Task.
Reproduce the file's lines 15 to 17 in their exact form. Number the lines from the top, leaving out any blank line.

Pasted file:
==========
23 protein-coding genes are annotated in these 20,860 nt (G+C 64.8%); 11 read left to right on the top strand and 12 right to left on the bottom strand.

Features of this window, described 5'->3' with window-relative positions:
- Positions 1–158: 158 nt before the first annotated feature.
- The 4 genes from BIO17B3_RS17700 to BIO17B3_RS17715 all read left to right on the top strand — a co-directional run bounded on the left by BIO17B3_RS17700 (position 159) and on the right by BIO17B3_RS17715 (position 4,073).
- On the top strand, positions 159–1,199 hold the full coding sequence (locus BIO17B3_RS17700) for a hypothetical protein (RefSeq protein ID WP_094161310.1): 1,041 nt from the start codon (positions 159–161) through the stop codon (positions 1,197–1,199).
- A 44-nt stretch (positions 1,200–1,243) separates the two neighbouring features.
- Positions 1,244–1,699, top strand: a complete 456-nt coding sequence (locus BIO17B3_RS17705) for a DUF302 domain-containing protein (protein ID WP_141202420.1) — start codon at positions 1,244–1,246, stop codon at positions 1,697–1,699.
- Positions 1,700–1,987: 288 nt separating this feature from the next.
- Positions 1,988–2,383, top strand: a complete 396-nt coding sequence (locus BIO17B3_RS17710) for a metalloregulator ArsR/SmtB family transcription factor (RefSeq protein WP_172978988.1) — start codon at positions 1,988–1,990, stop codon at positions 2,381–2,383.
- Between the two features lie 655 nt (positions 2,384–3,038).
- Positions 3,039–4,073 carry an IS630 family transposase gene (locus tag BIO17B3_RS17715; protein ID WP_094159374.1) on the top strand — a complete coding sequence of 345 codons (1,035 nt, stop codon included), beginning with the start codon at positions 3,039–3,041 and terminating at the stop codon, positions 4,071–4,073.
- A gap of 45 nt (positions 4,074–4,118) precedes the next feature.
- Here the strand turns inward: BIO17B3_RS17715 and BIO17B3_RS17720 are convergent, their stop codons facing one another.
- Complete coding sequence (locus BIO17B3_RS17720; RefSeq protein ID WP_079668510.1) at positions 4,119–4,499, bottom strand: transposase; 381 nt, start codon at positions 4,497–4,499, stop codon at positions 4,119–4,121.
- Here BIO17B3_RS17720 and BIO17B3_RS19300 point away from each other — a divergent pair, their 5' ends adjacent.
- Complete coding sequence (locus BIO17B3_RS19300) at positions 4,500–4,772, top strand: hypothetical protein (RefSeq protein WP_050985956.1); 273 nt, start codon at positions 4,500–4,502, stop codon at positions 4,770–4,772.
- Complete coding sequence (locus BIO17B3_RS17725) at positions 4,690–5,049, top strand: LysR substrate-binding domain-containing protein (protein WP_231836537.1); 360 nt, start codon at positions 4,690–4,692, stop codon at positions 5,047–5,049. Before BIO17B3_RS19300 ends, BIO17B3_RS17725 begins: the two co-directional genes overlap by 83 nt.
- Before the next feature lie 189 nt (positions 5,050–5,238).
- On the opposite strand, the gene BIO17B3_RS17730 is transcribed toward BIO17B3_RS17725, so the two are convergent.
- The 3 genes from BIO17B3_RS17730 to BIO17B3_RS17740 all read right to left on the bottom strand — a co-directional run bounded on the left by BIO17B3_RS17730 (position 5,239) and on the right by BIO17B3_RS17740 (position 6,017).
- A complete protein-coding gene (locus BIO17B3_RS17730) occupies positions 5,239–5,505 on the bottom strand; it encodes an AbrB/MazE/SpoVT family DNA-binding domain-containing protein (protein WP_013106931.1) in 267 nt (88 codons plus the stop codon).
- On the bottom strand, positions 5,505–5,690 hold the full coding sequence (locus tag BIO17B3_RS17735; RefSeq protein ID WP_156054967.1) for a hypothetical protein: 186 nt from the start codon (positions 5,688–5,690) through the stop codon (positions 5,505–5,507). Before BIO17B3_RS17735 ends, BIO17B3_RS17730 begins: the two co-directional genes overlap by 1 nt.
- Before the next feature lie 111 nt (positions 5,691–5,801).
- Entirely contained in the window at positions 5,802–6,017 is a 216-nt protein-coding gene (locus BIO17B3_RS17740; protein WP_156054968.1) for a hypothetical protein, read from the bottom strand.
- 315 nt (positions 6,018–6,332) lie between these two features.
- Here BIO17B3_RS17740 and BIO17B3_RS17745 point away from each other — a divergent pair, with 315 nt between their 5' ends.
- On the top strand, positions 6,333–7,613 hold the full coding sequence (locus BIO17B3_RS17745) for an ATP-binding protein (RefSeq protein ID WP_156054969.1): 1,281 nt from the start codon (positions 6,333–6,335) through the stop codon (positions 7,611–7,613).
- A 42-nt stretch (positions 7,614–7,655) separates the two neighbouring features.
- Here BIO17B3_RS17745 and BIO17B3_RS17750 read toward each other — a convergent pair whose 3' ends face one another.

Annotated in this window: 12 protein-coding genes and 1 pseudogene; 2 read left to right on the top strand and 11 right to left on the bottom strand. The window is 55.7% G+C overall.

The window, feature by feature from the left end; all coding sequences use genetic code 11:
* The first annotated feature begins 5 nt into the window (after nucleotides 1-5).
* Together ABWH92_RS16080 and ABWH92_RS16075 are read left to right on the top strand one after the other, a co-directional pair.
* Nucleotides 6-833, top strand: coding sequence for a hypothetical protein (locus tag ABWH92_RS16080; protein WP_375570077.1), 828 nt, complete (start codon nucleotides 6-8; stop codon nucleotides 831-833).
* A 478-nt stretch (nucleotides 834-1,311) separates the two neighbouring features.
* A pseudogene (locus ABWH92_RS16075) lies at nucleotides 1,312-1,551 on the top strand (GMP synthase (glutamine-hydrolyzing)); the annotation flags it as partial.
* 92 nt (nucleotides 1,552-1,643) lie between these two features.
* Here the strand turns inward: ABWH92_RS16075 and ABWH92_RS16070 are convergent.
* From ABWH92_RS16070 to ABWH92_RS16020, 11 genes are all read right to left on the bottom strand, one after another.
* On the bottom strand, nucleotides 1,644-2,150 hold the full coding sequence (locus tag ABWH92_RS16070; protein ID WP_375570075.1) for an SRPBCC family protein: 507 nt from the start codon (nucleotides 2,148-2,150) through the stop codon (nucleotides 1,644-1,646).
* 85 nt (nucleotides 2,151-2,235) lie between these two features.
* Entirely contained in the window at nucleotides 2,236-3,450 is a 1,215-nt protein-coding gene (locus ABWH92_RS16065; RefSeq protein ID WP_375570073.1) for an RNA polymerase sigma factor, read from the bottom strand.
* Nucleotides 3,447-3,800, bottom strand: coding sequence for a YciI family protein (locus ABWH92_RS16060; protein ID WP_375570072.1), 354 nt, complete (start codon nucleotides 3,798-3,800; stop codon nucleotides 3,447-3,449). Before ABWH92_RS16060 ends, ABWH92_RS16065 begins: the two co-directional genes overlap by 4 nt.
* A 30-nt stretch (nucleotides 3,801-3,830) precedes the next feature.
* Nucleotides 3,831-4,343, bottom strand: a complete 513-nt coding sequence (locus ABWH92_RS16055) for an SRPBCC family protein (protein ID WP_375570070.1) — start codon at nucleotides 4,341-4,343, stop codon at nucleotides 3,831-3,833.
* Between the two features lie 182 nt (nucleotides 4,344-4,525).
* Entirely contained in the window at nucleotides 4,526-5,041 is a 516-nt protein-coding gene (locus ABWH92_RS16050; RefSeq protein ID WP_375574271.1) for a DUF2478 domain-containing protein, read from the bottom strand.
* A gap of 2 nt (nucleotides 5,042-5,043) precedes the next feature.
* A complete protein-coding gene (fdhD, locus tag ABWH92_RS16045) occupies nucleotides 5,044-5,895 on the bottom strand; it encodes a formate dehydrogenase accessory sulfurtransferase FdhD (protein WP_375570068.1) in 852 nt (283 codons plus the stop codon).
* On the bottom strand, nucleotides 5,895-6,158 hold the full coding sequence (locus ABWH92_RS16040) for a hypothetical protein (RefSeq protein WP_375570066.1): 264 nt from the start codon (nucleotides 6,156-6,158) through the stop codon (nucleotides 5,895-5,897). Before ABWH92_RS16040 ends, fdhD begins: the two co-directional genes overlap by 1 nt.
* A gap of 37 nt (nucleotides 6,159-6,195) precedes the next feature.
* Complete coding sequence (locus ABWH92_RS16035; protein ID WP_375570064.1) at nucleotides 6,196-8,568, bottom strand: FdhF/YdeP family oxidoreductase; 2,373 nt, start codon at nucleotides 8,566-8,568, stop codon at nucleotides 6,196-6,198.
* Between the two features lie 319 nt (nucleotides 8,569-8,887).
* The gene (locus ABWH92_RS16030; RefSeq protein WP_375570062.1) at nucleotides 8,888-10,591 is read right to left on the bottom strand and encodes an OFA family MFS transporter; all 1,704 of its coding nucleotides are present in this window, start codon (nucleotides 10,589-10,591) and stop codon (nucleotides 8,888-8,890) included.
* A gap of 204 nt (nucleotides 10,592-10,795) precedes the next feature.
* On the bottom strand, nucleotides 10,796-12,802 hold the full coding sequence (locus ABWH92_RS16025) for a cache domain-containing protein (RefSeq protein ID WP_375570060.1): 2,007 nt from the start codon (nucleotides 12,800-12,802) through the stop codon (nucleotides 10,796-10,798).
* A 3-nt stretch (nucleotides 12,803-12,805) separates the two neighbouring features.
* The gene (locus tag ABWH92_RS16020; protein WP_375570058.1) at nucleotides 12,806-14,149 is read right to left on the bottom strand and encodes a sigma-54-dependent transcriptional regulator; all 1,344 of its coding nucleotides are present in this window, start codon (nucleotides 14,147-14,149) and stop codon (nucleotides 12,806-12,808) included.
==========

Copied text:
- Here BIO17B3_RS17720 and BIO17B3_RS19300 point away from each other — a divergent pair, their 5' ends adjacent.
- Complete coding sequence (locus BIO17B3_RS19300) at positions 4,500–4,772, top strand: hypothetical protein (RefSeq protein WP_050985956.1); 273 nt, start codon at positions 4,500–4,502, stop codon at positions 4,770–4,772.
- Complete coding sequence (locus BIO17B3_RS17725) at positions 4,690–5,049, top strand: LysR substrate-binding domain-containing protein (protein WP_231836537.1); 360 nt, start codon at positions 4,690–4,692, stop codon at positions 5,047–5,049. Before BIO17B3_RS19300 ends, BIO17B3_RS17725 begins: the two co-directional genes overlap by 83 nt.